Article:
The House select committee investigating the Jan. 6, 2021, attack on the U.S. Capitol is heading into a crucial week as it prepares to hold its final presentation, release a highly anticipated report outlining findings from the panel’s year-plus probe and vote on criminal referrals to the Department of Justice.
The votes on criminal referrals are expected during Monday’s business meeting, marking a significant step for the panel, which has said one of its goals is to prevent what happened on Jan. 6 from happening again.
The week’s closely watched events are the culmination of the committee’s sprawling investigation, which began months after last year’s deadly riot and has consisted of almost a dozen hearings, testimony from more than 1,000 witnesses and millions of documents.
Here are five things to look for as the committee kicks off a pivotal week:
Committee to vote on referrals Monday
The committee will vote on criminal referrals to the Department of Justice (DOJ) during its final business meeting on Monday.
Multiple outlets reported on Friday that the committee will vote on urging the DOJ to pursue at least three charges against former President Trump, including obstruction of an official proceeding of Congress, insurrection and conspiracy to defraud the United States.
The referrals will be closely watched inside and outside Washington, but they are also largely symbolic. The DOJ is not obligated to consider recommendations from congressional committees and is in the midst of conducting its own investigation into Jan. 6.
Criminal referrals likely won’t be the only ones the panel considers.
Rep. Bennie Thompson (D-Miss.), the chairman of the committee, previously said the panel was considering “five or six categories” for referrals. The committee has highlighted behavior that would be under the purview of the Justice Department, House Ethics Committee and professional organizations, such as bar associations.
“We’re focused on key players and we’re focused on key players where there is sufficient evidence or abundant evidence that they committed crimes, and we’re focused on crimes that go right to the heart of the Constitutional order such that the Congress can’t remain silent,” Rep. Jamie Raskin (D-Md.), a member of the committee, told reporters last week.
Raskin suggested earlier this month that the five Republican lawmakers who ignored subpoenas from the committee — House Minority Leader Kevin McCarthy (Calif.) and Reps. Scott Perry (Pa.), Jim Jordan (Ohio), Andy Biggs (Ariz.) and Mo Brooks (Ala.) — could be referred to the Ethics Committee.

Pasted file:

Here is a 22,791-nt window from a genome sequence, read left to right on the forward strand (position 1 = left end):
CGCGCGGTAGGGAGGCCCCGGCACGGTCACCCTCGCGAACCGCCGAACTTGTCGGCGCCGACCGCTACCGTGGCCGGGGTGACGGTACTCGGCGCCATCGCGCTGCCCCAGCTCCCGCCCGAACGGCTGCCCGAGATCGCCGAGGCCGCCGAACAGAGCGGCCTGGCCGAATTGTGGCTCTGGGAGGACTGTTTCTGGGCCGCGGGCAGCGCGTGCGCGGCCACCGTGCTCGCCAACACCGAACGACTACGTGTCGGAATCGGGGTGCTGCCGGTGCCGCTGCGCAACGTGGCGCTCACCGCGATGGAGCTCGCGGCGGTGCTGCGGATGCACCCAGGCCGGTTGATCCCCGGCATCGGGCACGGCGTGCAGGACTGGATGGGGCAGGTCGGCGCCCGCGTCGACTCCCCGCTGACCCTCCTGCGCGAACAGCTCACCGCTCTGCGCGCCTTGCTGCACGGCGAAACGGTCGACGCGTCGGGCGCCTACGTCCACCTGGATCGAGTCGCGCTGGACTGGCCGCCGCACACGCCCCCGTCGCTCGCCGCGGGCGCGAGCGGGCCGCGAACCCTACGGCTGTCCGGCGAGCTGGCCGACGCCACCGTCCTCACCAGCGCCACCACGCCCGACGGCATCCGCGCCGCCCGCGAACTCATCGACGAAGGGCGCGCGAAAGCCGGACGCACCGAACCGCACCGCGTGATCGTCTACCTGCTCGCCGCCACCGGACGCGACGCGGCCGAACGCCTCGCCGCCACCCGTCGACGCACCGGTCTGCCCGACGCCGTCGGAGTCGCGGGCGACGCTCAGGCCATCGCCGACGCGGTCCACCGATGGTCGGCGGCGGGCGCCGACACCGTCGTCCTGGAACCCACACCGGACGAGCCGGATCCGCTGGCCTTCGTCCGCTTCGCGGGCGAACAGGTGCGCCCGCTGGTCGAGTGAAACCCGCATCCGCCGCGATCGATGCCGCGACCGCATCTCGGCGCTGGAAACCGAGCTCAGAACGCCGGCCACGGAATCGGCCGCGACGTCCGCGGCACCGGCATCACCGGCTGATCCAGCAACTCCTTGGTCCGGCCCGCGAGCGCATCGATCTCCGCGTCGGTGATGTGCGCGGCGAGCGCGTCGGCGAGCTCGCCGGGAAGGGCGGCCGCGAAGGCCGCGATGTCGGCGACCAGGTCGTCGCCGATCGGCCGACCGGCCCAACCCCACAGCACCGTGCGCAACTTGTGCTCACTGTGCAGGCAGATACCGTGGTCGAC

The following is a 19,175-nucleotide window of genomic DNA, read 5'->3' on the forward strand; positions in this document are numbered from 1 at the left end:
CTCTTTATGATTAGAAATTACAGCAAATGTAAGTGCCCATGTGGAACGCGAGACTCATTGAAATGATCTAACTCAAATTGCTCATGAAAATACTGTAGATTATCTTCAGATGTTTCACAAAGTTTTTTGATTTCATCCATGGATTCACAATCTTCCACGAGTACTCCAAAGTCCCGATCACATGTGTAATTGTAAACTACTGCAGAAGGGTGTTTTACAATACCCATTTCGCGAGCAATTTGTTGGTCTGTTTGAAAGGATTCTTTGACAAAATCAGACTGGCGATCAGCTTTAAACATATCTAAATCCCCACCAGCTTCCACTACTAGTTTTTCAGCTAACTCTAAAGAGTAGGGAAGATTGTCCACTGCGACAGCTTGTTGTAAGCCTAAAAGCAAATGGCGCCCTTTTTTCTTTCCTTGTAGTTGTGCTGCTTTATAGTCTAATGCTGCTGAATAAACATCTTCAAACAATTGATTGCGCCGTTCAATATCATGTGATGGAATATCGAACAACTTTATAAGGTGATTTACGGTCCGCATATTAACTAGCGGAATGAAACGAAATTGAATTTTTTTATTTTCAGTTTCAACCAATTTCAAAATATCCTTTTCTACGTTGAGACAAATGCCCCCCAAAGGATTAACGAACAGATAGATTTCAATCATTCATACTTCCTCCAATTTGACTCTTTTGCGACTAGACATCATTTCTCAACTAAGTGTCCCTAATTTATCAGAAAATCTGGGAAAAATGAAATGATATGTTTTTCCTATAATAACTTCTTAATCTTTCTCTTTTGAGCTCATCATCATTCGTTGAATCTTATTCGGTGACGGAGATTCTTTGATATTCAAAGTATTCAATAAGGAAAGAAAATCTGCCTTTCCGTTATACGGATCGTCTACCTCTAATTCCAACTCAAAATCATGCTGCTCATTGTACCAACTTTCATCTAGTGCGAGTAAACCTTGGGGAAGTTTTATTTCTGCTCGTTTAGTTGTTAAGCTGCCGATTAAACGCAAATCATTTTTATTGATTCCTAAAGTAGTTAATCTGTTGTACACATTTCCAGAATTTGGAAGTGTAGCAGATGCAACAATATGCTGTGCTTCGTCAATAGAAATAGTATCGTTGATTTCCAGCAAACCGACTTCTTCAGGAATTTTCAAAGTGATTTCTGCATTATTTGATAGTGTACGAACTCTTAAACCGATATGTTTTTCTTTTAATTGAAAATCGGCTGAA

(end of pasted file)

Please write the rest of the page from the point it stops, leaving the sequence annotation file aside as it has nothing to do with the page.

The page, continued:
On Sunday, Rep. Adam Schiff (D-Calif.), a member of the panel, told CNN’s “State of the Union” that the committee has considered censure and ethics referrals.
Asked last week if he or any of his GOP colleagues are concerned about being referred for criminal contempt for ignoring subpoenas, McCarthy told reporters “no, not at all, we did nothing wrong.”
The committee could also be mulling referrals to bar associations as a rebuke to the lawyers who assisted Trump in his quest to challenge the results of the 2020 presidential election.
Panel to release full report on Wednesday
The committee is set to release its report, which will be comprised of eight chapters outlining the findings of the panel’s months-long investigation, on Wednesday.
Those chapters, according to Politico, will closely correspond with the evidence presented at its nine public hearings this year. The committee will also provide an executive summary.
After Monday’s business meeting, the panel is expected to release certain materials, including an executive summary of the report, details on referrals, and additional information about witnesses who have appeared before the committee, according to a select committee aide.
But on Wednesday, the public will get access to the full report, including “attachments and some other things,” according to Thompson. The public may have to wait longer, however, to sift through transcripts of witness interviews.
Committee to release legislative recommendations
Monday’s business meeting will also feature some legislative recommendations, Thompson told reporters, which are core part of the Jan. 6 committee’s purpose.